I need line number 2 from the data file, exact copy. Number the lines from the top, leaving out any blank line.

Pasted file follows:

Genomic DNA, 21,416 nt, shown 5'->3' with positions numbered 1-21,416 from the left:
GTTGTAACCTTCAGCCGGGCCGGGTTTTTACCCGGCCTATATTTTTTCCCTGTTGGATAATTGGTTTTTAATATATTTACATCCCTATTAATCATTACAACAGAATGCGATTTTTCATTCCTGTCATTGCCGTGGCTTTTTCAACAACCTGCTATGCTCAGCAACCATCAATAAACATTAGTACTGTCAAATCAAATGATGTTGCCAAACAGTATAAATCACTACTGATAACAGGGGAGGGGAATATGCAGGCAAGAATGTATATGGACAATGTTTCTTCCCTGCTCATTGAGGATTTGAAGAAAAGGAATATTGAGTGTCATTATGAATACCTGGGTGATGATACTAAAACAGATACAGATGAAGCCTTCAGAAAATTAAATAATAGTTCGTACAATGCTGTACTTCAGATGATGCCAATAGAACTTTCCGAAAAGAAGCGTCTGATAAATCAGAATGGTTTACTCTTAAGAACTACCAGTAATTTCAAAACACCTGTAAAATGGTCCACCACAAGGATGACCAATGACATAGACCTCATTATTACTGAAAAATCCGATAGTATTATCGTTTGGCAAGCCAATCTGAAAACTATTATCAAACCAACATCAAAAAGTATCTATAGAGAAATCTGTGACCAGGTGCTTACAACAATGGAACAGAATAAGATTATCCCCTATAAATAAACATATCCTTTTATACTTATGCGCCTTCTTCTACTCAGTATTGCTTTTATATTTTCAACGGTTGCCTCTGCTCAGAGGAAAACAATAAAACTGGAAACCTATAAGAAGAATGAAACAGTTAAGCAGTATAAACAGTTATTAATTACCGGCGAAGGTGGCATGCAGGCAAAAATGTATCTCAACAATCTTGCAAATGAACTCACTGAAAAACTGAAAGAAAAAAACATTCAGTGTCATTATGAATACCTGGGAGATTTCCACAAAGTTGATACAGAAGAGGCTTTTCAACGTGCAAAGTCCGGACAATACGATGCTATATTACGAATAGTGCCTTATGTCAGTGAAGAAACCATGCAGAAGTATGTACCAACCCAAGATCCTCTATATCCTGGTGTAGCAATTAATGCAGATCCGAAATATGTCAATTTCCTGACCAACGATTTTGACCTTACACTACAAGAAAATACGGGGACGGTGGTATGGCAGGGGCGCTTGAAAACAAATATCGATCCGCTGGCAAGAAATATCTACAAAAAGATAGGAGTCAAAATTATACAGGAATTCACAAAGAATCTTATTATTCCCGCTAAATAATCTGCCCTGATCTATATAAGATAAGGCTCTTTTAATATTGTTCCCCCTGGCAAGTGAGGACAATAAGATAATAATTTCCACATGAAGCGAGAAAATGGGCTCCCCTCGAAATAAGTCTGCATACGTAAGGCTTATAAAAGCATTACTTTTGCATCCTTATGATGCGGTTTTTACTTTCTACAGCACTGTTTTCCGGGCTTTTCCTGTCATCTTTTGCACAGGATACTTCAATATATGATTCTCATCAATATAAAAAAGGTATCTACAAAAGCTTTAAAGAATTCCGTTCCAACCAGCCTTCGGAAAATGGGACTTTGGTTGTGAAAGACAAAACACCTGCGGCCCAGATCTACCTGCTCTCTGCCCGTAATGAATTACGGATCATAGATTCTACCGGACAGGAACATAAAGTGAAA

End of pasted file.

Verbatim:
GTTGTAACCTTCAGCCGGGCCGGGTTTTTACCCGGCCTATATTTTTTCCCTGTTGGATAATTGGTTTTTAATATATTTACATCCCTATTAATCATTACAACAGAATGCGATTTTTCATTCCTGTCATTGCCGTGGCTTTTTCAACAACCTGCTATGCTCAGCAACCATCAATAAACATTAGTACTGTCAAATCAAATGATGTTGCCAAACAGTATAAATCACTACTGATAACAGGGGAGGGGAATATGCAGGCAAGAATGTATATGGACAATGTTTCTTCCCTGCTCATTGAGGATTTGAAGAAAAGGAATATTGAGTGTCATTATGAATACCTGGGTGATGATACTAAAACAGATACAGATGAAGCCTTCAGAAAATTAAATAATAGTTCGTACAATGCTGTACTTCAGATGATGCCAATAGAACTTTCCGAAAAGAAGCGTCTGATAAATCAGAATGGTTTACTCTTAAGAACTACCAGTAATTTCAAAACACCTGTAAAATGGTCCACCACAAGGATGACCAATGACATAGACCTCATTATTACTGAAAAATCCGATAGTATTATCGTTTGGCAAGCCAATCTGAAAACTATTATCAAACCAACATCAAAAAGTATCTATAGAGAAATCTGTGACCAGGTGCTTACAACAATGGAACAGAATAAGATTATCCCCTATAAATAAACATATCCTTTTATACTTATGCGCCTTCTTCTACTCAGTATTGCTTTTATATTTTCAACGGTTGCCTCTGCTCAGAGGAAAACAATAAAACTGGAAACCTATAAGAAGAATGAAACAGTTAAGCAGTATAAACAGTTATTAATTACCGGCGAAGGTGGCATGCAGGCAAAAATGTATCTCAACAATCTTGCAAATGAACTCACTGAAAAACTGAAAGAAAAAAACATTCAGTGTCATTATGAATACCTGGGAGATTTCCACAAAGTTGATACAGAAGAGGCTTTTCAACGTGCAAAGTCCGGACAATACGATGCTATATTACGAATAGTGCCTTATGTCAGTGAAGAAACCATGCAGAAGTATGTACCAACCCAAGATCCTCTATATCCTGGTGTAGCAATTAATGCAGATCCGAAATATGTCAATTTCCTGACCAACGATTTTGACCTTACACTACAAGAAAATACGGGGACGGTGGTATGGCAGGGGCGCTTGAAAACAAATATCGATCCGCTGGCAAGAAATATCTACAAAAAGATAGGAGTCAAAATTATACAGGAATTCACAAAGAATCTTATTATTCCCGCTAAATAATCTGCCCTGATCTATATAAGATAAGGCTCTTTTAATATTGTTCCCCCTGGCAAGTGAGGACAATAAGATAATAATTTCCACATGAAGCGAGAAAATGGGCTCCCCTCGAAATAAGTCTGCATACGTAAGGCTTATAAAAGCATTACTTTTGCATCCTTATGATGCGGTTTTTACTTTCTACAGCACTGTTTTCCGGGCTTTTCCTGTCATCTTTTGCACAGGATACTTCAATATATGATTCTCATCAATATAAAAAAGGTATCTACAAAAGCTTTAAAGAATTCCGTTCCAACCAGCCTTCGGAAAATGGGACTTTGGTTGTGAAAGACAAAACACCTGCGGCCCAGATCTACCTGCTCTCTGCCCGTAATGAATTACGGATCATAGATTCTACCGGACAGGAACATAAAGTGAAA